In many circles, even the slightest of exaggeration has been deemed such an egregious offence that it has cost jobs and high-profile CEOs the end of their impressive pay cheques.
So, what, then, of Justin Trudeau?
When I was in the job hunt, for example, which was sadly more recent than distant, I always stumbled over the post-secondary education section of my resume, which also included a certificate in marketing from the Queen’s University School of Business.
It was a legitimate inclusion, even though the marketing course, while intensive, was only a week in duration.
But? And this was the big but. Did I have a degree in journalism from Ryerson University, or not?
The answer, technically, was no. I had a diploma in journalism from a post-secondary college called the Ryerson Polytechnic Institute, which was still years away from dishing out degrees.
But links to RPI in the digital age did not exist.
So, when it came to the post-secondary education section of my resume, I simply wrote, “Journalism, Ryerson.”
Which brings me back to Justin Trudeau. Without doubt, he certainly wowed the audience at the University of Chicago last week, and those who were studying civic politics at the school’s Institute of Politics appeared to be captivated by him.
He came out, shirt sleeves rolled up, and gave what appeared to be an unscripted monologue on his younger years — privileged, well-travelled, well-connected, et cetera — and what finally led him to enter politics against his previous better judgment.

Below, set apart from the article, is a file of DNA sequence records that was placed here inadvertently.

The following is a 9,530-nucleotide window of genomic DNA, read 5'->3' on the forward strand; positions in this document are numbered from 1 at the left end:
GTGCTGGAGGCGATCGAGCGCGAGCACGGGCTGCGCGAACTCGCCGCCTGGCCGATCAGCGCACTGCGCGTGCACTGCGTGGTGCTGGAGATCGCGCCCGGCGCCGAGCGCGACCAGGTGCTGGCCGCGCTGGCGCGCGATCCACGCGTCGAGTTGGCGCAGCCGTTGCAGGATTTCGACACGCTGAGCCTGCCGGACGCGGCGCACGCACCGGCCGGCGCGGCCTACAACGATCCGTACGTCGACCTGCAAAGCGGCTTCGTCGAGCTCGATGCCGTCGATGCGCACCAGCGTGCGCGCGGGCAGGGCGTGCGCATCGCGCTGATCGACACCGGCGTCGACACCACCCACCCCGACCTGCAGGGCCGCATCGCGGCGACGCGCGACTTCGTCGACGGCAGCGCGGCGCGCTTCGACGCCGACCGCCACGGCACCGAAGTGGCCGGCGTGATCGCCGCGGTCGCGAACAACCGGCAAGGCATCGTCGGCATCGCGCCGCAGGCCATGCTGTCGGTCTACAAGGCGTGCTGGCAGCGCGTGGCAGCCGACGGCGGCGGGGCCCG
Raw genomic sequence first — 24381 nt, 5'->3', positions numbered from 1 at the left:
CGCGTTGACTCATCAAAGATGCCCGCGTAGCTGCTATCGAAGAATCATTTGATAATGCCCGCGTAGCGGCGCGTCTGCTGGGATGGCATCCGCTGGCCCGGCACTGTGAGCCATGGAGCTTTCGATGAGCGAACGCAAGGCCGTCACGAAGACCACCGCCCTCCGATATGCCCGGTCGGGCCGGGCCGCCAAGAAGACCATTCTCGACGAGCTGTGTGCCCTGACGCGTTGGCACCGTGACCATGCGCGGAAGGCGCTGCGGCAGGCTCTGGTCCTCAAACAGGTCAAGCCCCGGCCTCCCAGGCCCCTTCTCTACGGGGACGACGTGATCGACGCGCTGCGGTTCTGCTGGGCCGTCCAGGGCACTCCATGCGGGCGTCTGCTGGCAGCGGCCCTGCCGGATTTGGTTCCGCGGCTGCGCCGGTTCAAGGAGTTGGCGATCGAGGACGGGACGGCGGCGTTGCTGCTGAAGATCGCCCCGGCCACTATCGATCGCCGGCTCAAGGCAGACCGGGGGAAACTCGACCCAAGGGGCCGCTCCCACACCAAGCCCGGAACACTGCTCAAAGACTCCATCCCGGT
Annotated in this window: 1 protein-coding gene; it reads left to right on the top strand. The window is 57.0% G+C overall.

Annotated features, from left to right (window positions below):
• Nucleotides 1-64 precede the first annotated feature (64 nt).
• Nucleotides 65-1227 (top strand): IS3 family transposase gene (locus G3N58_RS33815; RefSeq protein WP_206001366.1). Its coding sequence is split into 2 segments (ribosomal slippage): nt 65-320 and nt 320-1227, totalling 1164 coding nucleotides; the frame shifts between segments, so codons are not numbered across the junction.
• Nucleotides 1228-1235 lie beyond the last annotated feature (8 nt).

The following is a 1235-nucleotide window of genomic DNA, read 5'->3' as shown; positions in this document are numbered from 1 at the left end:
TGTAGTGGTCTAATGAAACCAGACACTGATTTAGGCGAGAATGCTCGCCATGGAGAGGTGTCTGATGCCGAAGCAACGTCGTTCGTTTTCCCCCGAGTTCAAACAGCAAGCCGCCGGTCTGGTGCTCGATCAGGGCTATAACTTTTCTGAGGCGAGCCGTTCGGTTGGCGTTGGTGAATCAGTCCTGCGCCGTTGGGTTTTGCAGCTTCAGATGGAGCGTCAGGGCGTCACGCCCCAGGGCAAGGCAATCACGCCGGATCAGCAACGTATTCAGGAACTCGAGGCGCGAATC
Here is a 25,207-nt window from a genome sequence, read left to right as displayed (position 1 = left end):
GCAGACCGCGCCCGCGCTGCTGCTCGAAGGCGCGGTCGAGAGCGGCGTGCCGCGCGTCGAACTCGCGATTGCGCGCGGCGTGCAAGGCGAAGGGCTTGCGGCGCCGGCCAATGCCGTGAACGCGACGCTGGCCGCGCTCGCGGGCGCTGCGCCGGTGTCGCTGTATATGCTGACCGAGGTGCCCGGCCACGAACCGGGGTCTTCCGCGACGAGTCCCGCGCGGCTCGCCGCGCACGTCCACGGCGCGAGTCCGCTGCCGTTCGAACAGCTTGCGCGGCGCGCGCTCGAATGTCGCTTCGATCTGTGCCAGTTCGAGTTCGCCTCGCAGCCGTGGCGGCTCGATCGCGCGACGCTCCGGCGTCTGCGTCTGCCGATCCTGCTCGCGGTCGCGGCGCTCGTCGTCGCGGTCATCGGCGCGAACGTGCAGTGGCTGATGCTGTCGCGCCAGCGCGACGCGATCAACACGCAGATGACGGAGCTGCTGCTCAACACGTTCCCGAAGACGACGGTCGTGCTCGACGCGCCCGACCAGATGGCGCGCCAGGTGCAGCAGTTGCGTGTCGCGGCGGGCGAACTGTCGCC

If I were in that audience, and at the age of most of the attendees, I would have been wowed too.
Trudeau’s father wowed me into voting for him — once — when I was around the same age, and therefore just as naïve and malleable.
But that’s political water under a long-crumbled bridge.
During his pre-amble to his student-based audience in Chicago, however, what struck me was Justin Trudeau stating that, as a teacher, he taught pre-law to Grade 12 students.
This was news to me.
At that point in his life, and seemingly even since, Trudeau had not studied law, yet here he was telling a young audience of future political staffers that he taught pre-law to students about to graduate from high school in British Columbia.
On what pretext, and on what authority? His father was a lawyer, yes, but does genetics pass down the education gene and allow one to teach pre-law with no credentials?
If it does, then I am entitled to tout myself as an insurance underwriter like my long-departed dear old dad.
But I do not think it will fly if closely inspected.
Trudeau also told the University of Chicago crowd nothing about his days as a bouncer, a drama teacher, or a snow-boarding instructor, but that he returned to university following his teaching gig “for a few years of engineering.”
This, too, is also bit of an exaggeration if his biography is accurate.
He studied engineering back in Montreal for all of one year.
A “few,” at the very least, suggests three.
Is this nitpicking, or is this embellishment?
It would appear that our prime minister must learn how to control his tongue.
In this day and age, when U.S, President Donald Trump’s very word is being analyzed for veracity, why would Justin Trudeau think his every word would not be scrutinized for truth, especially when virtually everything today is captured on video?
No, ego for sure.
Source: Toronto Sun